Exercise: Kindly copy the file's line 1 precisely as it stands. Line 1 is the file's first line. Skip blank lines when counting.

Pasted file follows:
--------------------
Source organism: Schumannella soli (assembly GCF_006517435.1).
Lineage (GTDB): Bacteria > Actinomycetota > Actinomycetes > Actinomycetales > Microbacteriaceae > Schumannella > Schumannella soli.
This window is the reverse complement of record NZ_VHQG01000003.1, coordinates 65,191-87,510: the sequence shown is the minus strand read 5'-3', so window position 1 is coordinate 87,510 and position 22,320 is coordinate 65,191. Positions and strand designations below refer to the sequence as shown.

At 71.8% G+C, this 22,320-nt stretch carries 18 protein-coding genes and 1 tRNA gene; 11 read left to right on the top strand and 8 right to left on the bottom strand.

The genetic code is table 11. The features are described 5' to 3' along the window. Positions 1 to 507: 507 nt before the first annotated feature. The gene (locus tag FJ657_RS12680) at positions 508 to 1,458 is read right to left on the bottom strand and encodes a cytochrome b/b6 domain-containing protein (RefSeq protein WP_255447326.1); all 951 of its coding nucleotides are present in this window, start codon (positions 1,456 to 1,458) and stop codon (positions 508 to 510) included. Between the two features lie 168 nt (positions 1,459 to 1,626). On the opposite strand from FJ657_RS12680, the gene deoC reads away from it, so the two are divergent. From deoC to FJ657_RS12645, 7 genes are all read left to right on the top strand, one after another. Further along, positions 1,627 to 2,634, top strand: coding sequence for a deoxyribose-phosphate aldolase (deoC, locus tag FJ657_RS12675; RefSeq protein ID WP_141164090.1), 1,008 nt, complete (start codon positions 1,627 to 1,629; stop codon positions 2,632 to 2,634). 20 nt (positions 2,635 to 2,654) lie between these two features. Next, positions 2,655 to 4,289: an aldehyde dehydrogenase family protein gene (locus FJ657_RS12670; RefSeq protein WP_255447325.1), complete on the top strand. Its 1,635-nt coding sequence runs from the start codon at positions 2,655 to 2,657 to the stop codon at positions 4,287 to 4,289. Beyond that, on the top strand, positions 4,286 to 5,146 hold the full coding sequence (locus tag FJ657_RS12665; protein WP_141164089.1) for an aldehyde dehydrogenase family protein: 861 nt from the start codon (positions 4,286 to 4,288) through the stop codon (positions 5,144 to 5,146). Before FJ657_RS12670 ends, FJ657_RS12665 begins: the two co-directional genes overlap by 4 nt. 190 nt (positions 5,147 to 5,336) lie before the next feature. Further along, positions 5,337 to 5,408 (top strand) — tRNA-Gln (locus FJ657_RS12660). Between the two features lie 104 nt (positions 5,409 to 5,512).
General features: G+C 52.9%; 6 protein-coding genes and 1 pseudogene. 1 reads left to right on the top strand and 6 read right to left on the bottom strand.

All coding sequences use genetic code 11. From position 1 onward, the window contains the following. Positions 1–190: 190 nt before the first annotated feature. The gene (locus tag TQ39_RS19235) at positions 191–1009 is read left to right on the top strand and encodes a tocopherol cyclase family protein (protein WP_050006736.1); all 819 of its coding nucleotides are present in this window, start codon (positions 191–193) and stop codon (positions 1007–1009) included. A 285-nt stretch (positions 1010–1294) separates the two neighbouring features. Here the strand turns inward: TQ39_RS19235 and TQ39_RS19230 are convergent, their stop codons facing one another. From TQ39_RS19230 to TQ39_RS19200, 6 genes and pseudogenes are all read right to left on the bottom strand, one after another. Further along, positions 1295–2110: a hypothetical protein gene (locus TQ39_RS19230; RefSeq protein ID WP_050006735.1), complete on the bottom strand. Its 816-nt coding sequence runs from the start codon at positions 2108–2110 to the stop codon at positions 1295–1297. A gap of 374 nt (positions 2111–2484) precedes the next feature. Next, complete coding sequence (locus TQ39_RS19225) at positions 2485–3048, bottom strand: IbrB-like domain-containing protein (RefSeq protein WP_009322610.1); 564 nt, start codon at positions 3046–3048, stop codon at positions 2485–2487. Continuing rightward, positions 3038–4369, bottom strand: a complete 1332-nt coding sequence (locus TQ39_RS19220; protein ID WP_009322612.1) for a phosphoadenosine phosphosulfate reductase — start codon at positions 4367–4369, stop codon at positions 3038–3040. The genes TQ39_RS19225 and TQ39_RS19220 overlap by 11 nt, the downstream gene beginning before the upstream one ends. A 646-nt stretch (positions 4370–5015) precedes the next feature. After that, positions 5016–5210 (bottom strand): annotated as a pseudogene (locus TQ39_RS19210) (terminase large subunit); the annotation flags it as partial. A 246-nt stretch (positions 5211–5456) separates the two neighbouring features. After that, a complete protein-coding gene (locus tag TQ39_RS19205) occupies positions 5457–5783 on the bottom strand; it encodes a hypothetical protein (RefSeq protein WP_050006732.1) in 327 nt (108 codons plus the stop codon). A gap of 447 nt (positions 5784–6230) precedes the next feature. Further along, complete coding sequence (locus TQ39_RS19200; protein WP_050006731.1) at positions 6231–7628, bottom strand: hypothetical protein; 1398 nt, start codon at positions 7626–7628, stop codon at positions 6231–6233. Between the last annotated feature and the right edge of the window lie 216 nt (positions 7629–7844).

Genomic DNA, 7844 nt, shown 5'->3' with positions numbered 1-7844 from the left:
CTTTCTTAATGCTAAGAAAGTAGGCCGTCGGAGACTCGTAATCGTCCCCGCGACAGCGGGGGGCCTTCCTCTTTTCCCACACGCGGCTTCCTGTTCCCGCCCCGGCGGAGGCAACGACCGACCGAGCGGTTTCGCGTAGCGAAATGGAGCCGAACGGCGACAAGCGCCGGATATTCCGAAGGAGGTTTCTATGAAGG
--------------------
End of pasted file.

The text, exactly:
Source organism: Schumannella soli (assembly GCF_006517435.1).